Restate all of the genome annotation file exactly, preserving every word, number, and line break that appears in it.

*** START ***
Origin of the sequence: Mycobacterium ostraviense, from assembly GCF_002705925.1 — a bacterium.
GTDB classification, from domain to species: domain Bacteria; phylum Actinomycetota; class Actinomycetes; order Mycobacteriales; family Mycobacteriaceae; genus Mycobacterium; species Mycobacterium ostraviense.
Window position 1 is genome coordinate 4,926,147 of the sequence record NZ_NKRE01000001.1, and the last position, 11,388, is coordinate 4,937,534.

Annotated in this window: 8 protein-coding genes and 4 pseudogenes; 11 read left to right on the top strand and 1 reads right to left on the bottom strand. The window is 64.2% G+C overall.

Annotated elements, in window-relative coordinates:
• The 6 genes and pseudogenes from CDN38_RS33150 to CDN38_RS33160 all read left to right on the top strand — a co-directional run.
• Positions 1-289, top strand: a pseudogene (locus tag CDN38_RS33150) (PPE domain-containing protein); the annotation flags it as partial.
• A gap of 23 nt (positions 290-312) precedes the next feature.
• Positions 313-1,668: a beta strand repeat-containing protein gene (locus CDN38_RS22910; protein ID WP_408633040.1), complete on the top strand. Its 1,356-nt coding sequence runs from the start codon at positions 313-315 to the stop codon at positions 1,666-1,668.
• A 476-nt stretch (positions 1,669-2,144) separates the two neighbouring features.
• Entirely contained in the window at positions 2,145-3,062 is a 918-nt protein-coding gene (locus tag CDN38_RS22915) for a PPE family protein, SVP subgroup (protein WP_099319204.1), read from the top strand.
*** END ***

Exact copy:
Origin of the sequence: Mycobacterium ostraviense, from assembly GCF_002705925.1 — a bacterium.
GTDB classification, from domain to species: domain Bacteria; phylum Actinomycetota; class Actinomycetes; order Mycobacteriales; family Mycobacteriaceae; genus Mycobacterium; species Mycobacterium ostraviense.
Window position 1 is genome coordinate 4,926,147 of the sequence record NZ_NKRE01000001.1, and the last position, 11,388, is coordinate 4,937,534.

Annotated in this window: 8 protein-coding genes and 4 pseudogenes; 11 read left to right on the top strand and 1 reads right to left on the bottom strand. The window is 64.2% G+C overall.

Annotated elements, in window-relative coordinates:
• The 6 genes and pseudogenes from CDN38_RS33150 to CDN38_RS33160 all read left to right on the top strand — a co-directional run.
• Positions 1-289, top strand: a pseudogene (locus tag CDN38_RS33150) (PPE domain-containing protein); the annotation flags it as partial.
• A gap of 23 nt (positions 290-312) precedes the next feature.
• Positions 313-1,668: a beta strand repeat-containing protein gene (locus CDN38_RS22910; protein ID WP_408633040.1), complete on the top strand. Its 1,356-nt coding sequence runs from the start codon at positions 313-315 to the stop codon at positions 1,666-1,668.
• A 476-nt stretch (positions 1,669-2,144) separates the two neighbouring features.
• Entirely contained in the window at positions 2,145-3,062 is a 918-nt protein-coding gene (locus tag CDN38_RS22915) for a PPE family protein, SVP subgroup (protein WP_099319204.1), read from the top strand.